In the field the species are at once separated by the large size of E. bicolor, which has rough bark up to the small branches. The timber of both is red. In the herbarium, I imagine that they would be readily separated by the broad shiny leaves of E. Behriana, to mention no other characters. I do not attach much importance to No. 4 as characters.

2. With E. hemiphloia, F.v.M.

Mueller (“Eucalyptographia”) says:—

E. Behriana approaches closely to E. hemiphloia, from which it mainly differs in—

  • 1. Never attaining the stately dimensions of that species.
  • 2. Bark remaining smooth from succession of outer layers.
  • 3. The leaves are as a rule (subject, however, to exceptions) shorter and broader.
  • 4. The panicles are less ample, by which means the umbels are not rarely arranged in a racemous manner.
  • 5. The flowers and fruits are smaller, their stalklets are less abbreviated, the lid is shorter and blunter, and the fruit-valves are less deeply enclosed.

To which may be added: Their timbers are totally different, that of E. Behriana being of a red colour; that of E. hemiphloia is the ordinary pale-coloured Box, whose appearance and properties are thoroughly well known. The flowers of E. Behriana are small, with short filaments.

In the field the species could never be confused for a moment, but as expert botanists have confused them (i.e., E. Behriana with forms attributed to E. hemiphloia,—my var. microcarpa) in the herbarium, it is idle to contend that they do not possess some degree of similarity. Perhaps this note will be the means of causing attention to be given to the matter.

3. With E. odorata, Behr.

Under E. Behriana, F.v.M., Bentham (B.Fl. iii, 214) describes a var. purpurascens, F.v.M., originally collected by Wilhelmi at Lake Wangaroo (Wangary), South Australia. At p. 217 (under E. hemiphloia) he refers to South Australian specimens (Memory Cove and Kangaroo Island, R. Brown; Port Lincoln, Wilhelmi), and says:—“In Mr. Brown's South Australian specimens the leaves are smaller, but in Wilhelmi's they are the same as in the northern ones, and I can find no character to distinguish them. Both R. Brown and F. Mueller had given them the MS. name of E. purpurascens. R. Brown's plant (collected 1802–5) was distributed from the British Museum under the number 4,735.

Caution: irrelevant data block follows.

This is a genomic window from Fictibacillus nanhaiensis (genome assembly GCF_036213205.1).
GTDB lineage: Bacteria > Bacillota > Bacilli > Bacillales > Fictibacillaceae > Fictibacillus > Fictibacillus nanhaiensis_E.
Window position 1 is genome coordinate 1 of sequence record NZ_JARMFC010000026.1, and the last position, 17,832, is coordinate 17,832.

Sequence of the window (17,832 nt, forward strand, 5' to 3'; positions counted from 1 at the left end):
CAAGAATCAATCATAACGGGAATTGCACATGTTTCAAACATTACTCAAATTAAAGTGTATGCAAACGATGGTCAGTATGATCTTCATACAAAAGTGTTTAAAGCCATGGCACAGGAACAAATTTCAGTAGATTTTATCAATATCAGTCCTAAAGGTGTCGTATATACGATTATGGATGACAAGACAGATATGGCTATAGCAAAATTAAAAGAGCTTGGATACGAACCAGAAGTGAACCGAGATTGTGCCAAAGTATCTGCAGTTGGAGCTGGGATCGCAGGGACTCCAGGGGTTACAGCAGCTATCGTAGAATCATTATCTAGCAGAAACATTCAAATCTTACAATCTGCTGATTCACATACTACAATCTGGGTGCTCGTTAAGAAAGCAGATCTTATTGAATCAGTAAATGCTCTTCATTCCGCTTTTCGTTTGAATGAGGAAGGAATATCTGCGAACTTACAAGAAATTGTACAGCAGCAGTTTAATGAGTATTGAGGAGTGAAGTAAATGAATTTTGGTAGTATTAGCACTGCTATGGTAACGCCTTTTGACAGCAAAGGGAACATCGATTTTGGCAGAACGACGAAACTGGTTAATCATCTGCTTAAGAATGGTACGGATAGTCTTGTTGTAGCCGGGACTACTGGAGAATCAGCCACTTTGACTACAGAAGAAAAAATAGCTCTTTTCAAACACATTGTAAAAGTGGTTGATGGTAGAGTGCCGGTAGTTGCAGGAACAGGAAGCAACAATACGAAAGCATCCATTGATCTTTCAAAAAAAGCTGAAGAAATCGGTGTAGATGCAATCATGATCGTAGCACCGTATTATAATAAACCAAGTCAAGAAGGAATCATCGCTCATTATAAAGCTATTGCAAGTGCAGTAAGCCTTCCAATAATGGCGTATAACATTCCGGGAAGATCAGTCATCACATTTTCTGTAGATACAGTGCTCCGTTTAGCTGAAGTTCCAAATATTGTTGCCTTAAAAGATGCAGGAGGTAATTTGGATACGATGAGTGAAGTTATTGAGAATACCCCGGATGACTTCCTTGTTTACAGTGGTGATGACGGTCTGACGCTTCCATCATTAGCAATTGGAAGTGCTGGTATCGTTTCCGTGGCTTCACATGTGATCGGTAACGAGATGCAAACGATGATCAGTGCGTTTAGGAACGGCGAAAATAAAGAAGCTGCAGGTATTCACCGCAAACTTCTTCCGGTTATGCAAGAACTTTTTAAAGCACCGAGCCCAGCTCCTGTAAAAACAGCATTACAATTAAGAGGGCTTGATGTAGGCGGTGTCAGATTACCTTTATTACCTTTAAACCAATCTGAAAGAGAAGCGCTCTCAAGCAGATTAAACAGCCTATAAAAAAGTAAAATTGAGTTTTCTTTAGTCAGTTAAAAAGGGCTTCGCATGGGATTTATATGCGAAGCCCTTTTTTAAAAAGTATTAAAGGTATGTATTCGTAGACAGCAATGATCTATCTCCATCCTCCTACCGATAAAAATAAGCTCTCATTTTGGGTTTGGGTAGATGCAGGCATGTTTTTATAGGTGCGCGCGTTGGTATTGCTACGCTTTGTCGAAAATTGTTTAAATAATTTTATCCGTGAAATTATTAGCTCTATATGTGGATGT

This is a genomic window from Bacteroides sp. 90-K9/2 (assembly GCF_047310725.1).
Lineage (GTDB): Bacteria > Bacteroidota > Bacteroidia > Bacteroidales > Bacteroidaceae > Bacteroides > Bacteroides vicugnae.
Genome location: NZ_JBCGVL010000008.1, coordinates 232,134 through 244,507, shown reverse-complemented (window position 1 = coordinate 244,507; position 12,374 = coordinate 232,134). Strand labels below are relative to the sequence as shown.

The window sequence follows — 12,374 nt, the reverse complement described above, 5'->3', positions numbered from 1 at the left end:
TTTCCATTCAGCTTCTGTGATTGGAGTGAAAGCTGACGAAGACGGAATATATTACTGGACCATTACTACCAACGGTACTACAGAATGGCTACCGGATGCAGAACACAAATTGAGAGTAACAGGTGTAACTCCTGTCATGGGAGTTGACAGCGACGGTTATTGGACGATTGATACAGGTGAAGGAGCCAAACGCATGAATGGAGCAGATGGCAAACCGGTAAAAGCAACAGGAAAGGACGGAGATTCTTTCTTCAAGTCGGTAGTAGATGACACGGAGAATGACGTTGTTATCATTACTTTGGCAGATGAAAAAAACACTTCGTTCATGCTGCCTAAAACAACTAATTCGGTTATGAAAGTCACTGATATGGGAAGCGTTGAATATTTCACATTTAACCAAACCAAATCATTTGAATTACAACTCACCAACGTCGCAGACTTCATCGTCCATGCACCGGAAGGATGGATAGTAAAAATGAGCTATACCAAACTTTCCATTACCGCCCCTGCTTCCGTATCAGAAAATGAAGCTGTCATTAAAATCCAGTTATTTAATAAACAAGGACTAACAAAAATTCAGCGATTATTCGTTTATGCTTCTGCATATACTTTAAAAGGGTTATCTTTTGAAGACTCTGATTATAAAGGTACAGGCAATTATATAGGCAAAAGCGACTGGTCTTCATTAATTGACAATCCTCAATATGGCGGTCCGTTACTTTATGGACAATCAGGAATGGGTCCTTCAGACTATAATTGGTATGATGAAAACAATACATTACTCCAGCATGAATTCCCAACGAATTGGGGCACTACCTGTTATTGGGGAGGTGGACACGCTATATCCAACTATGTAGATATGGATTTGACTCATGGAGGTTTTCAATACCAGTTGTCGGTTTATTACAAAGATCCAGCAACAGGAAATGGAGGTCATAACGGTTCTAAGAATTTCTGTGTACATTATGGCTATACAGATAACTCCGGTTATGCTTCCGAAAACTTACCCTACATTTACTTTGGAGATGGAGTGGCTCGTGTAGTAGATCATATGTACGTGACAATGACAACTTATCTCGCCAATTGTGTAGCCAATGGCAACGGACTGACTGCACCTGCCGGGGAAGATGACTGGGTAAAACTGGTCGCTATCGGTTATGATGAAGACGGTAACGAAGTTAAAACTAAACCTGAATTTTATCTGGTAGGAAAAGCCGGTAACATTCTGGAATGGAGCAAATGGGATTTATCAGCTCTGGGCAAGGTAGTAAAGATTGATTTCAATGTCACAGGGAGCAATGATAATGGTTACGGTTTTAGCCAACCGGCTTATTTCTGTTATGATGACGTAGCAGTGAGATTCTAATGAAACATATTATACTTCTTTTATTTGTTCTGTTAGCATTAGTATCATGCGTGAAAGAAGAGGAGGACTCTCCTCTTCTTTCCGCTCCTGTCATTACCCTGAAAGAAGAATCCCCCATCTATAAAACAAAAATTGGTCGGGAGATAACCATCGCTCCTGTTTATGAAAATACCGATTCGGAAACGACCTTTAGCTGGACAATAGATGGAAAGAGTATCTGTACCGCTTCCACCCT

I have examined the type, labelled by Mueller “E. purpurascens, Ferd. M. Scrub of Port Lincoln, January, 1855. 4–6 feet. Carl Wilhelmi.” Afterwards the same specimen was labelled by Mueller “E. hemiphloia, var.,” with the note: “Pedicels none; lid short and blunt.” All these specimens referred to E. Behriana and E. hemiphloia are, in my opinion, identical. They are usually easily recognised by their purple filaments, and belong to E. odorata, Behr. Judging from herbarium specimens alone, it is easy to see how botanists wavered, placing them at one time under E. hemiphloia and at another under E. Behriana. I will deal with the matter subsequently, when dealing with E. odorata. (I have recently visited the type-locality.) I then propose also to deal with the affinity of E. Behriana to E. odorata in general.

  ― 338 ―

4. With E. incrassata, Labill., var. dumosa, F.v.M.

Both are Mallees, and often much of the same size. The leaves of both are thickish, those of E. Behriana are broader. The inflorescence of var. dumosa is less paniculate, the anthers sharply different, while the fruit of var. dumosa is usually noticeably larger. The operculum of var. dumosa is usually ribbed. See also Part IV of this work.

41. XL. Eucalyptus populifolia, Hooker.

Description  339 
Notes supplementary to the description  339 
Synonyms  340 
Range  341 
Affinities  342 

  ― 339 ―


XL. Eucalyptus populifolia, Hook.

THE species was describednote in Hooker's Icones Plantarum, t. 879 (1852), and the description was, of course, accompanied by a plate. Following is this description:—

Ramis gracilibus teretibus, foliis longe petiolatis subrhombeo-orbicularibus obtusissimis basi subcuneatis tenue penninerviis nervis obliquis approximatis margine paulum incrassatis, pedunculis axillaribus solitariis vel foliis delapsis subpaniculatis subquinquefloris, fructu (vix maturo) turbinato laevi, pedicellis teretibus. Hab., Wide Bay district, north-eastern Australia, Mr. Bidwill (n. 76).

The lid or operculum of the calyx I have not seen, but the leaves alone will readily distinguish this species from any with which we have hitherto been acquainted.

The type accordingly came from what we now know as Queensland. The species is, however, more widely diffused in New South Wales.

Mueller's description, in English, will be found in the “Eucalyptographia.”

Bentham (B.Fl. iii, 214) confused it with E. polyanthemos, Schauer.

Notes supplementary to the description

Mueller, in the “Eucalyptographia,” emphasises the following points:— Leaves orbicular-ovate or roundish, very shining (the leaves may, however, be narrow.—J.H.M.); umbels paniculate; anthers roundish-ovate, opening below the summit by pores; fruits very small.

There are many gradations of size and width of leaf. The species is usually very easily recognised, but the narrow lanceolate leaves may be a pitfall in some cases; they then sometimes show affinity to E. bicolor.

The type, as figured by Hooker, shows slightly urceolate fruits, but scarcely urceolate in “Eucalyptographia.”

For notes as to certain variations in the species, see the descriptions (at p 348) referring to Plate 48.